Michael Linton's Bayeux Tapestry: 1066 - A Medieval Mosaic and Puzzles
BATTLE ABBEY ROLL.
ACCOUNT OF THE NORMAN LINEAGES.
IN THREE VOLUMES.—VOL. II
JOHN MURRAY, ALBEMARLE STREET.
PRINTED BY WILLIAM CLOWES AND SONS, LIMITED,
STAMFORD STREET AND CHARING CROSS.
This electronic edition
was prepared by
Michael A. Linton, 2007
Matthew de L'Oriel, or L'Oriol, and Robert L'Orle, occur in the Norman Exchequer Rolls 1180-95. In England I find an old Lancashire family named Orrell, though Baines seems to assign to them a Saxon origin. "Richard de Horul held half a carucate in thanage and a render of 10s. together with the service of finding one judger of old. As these possessions were drengages, it would seem that the Horuls were descended from the thanes of the Domesday Survey, and they were ancestors of the Orrells of Turton, who had also property in the adjoining township of Dalton in the time of Henry VIII. Orrell Hall is now a large farmhouse." One of the family built Turton Tower. "The expense, it is said, was so exorbitant as to cripple the Orrells, and they were never able to recover from its effects. After many struggles, they first mortgaged the township, and subsequently sold it to the celebrated Humphrey Chetham. Several of the Orrells still reside in Turton and the neighbourhood."—Illustrated Itinerary of Lancashire. The township of Orrell retains their name. I cannot find that it belongs to any place in Normandy; but there is a town called Loriol on the Rhone. Oriel, the ancient name of the Irish county of Lowth, which gives the title of Baron to Viscount Massareene, is merely the Anglicized form of the Celtic Orgial or Argial.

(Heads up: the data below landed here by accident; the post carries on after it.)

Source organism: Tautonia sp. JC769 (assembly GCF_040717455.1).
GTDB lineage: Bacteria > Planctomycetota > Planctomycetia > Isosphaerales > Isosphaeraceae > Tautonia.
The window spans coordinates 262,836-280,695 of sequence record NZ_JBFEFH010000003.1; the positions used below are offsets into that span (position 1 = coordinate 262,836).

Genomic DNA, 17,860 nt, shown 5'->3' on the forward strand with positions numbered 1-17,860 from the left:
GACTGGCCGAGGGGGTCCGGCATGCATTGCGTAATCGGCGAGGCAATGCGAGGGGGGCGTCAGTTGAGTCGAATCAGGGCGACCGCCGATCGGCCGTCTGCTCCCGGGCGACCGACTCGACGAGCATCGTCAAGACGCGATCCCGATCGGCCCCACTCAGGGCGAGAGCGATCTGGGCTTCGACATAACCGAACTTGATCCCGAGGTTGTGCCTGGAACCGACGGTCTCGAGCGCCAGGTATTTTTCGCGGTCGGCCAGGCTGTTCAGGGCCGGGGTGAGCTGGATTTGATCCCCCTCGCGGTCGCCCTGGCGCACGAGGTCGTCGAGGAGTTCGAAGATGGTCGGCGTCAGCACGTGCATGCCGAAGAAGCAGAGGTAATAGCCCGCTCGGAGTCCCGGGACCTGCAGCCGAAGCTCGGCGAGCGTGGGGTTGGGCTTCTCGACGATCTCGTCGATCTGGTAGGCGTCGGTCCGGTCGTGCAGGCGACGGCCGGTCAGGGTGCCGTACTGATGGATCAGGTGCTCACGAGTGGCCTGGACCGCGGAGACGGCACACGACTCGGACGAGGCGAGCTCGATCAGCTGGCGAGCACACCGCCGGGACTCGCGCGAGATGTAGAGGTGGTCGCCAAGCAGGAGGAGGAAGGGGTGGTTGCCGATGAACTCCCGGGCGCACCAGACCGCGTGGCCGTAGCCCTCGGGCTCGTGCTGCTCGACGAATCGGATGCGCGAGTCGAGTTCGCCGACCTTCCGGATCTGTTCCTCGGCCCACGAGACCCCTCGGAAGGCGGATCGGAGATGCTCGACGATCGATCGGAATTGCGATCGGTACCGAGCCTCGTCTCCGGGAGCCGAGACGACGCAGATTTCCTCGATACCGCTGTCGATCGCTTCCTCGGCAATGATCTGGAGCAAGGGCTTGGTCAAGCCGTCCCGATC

Camden speaks of "the famous family of the Orells" of Turton-Tower. A Robert Oriol witnesses the foundation charter of Northampton Priory (Mon. Angl.).